He tells of the initially outrageous idea put forth by engineer John Roebling, the ingenious design that kept the bridge safe from the fate of other suspension bridges, the dangerous work conditions the bridge imposed, the dedication of Roebling’s relatives to keep the project going and the incredible fail-safe that protected the bridge from a less than honorable vendor.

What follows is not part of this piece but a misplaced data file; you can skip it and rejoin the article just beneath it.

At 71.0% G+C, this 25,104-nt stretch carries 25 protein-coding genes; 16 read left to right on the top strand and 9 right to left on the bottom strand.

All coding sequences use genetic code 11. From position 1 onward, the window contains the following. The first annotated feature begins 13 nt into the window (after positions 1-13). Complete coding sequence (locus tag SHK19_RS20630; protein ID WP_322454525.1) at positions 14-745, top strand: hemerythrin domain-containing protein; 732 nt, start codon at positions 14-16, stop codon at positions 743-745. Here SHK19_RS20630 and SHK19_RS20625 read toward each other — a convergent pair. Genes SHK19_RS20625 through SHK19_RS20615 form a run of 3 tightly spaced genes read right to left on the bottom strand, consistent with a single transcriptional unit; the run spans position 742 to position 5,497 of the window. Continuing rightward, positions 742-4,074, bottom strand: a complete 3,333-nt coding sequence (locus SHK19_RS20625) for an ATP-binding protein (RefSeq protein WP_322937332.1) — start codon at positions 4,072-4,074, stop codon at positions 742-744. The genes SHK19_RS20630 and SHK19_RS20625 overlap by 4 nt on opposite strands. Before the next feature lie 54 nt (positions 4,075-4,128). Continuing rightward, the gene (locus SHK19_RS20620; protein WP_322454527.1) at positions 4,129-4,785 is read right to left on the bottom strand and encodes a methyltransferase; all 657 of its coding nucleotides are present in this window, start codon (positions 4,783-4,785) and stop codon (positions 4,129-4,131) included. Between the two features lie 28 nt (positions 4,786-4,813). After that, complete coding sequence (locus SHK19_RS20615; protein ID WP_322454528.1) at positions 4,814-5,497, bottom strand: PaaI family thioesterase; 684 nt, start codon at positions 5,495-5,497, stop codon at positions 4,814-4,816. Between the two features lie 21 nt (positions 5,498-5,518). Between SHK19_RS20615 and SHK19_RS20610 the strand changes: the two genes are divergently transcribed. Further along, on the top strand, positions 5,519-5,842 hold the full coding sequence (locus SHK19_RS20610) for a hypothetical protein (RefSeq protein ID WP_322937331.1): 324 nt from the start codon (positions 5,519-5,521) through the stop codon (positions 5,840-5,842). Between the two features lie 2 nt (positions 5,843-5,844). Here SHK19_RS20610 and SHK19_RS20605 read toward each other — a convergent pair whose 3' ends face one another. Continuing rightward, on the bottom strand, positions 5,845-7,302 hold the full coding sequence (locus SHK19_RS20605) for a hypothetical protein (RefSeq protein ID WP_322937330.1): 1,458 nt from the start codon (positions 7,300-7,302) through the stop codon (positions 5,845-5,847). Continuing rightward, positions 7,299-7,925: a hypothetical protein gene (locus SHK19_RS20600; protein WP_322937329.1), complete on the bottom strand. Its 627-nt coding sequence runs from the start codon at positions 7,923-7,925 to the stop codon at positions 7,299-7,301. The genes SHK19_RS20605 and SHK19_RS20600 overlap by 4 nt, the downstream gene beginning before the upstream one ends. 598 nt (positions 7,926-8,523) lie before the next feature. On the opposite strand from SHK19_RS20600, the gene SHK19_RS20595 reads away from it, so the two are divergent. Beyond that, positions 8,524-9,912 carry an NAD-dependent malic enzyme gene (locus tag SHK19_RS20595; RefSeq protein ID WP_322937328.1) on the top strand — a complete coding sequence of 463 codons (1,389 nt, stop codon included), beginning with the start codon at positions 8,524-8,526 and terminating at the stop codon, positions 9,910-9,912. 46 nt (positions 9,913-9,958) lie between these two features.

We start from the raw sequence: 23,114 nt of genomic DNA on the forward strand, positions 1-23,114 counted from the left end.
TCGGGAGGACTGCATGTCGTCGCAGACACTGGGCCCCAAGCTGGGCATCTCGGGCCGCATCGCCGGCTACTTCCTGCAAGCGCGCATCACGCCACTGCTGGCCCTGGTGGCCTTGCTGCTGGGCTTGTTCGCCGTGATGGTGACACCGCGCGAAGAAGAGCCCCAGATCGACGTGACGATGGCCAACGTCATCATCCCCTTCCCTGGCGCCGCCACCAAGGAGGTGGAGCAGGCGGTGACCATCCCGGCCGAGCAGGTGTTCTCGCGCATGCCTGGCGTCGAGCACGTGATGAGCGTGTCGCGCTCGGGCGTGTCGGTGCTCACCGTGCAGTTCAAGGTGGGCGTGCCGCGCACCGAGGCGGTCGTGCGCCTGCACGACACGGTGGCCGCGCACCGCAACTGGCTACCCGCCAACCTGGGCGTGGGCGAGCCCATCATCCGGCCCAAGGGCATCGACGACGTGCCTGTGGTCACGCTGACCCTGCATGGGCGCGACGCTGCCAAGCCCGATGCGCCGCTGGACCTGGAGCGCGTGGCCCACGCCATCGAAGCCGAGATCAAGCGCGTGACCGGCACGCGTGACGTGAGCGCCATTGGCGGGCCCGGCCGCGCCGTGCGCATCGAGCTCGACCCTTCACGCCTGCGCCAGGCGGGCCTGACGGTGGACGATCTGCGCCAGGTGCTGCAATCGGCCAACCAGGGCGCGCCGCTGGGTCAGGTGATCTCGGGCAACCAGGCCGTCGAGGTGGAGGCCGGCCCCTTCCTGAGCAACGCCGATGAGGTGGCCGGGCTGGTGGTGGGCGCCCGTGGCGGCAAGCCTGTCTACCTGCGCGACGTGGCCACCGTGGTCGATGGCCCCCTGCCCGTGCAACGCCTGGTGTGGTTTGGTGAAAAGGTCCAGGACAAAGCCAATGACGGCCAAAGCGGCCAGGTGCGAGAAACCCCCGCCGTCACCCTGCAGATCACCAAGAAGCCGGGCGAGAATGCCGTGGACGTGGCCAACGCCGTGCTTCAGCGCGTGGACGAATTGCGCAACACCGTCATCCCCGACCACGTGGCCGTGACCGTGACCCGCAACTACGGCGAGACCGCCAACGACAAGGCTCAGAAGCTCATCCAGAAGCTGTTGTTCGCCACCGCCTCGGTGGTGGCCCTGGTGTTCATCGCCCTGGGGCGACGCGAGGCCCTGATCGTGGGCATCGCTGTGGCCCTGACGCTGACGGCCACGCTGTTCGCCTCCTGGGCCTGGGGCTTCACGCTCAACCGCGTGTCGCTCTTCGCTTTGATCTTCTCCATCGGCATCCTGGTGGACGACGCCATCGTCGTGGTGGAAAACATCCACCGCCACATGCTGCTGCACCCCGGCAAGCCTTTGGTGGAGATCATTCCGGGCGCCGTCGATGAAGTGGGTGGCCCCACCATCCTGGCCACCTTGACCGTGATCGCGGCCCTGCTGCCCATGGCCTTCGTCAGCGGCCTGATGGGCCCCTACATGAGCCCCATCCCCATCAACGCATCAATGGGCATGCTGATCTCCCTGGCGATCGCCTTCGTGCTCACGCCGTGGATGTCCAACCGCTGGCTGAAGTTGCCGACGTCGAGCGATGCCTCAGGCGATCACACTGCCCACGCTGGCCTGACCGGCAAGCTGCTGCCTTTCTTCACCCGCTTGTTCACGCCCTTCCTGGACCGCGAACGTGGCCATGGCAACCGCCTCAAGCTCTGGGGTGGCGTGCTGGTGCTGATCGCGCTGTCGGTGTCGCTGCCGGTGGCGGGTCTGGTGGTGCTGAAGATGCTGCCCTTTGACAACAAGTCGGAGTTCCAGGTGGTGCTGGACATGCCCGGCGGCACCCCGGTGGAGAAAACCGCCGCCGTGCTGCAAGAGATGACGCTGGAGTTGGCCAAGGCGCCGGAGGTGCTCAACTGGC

By 1877, construction was over budget and behind schedule. Worse still, it turned out the bridge’s cable contractor had been selling them faulty wires. This would have been a fatal flaw if not for the abundant fail-safes in John Roebling’s design. After reinforcing the cables with additional wires, they suspended the deck piece by piece. It took 14 years, the modern equivalent of over 400 million dollars, and the life’s work of three different Roeblings, but when the Brooklyn Bridge finally opened on May 24, 1883, its splendor was undeniable.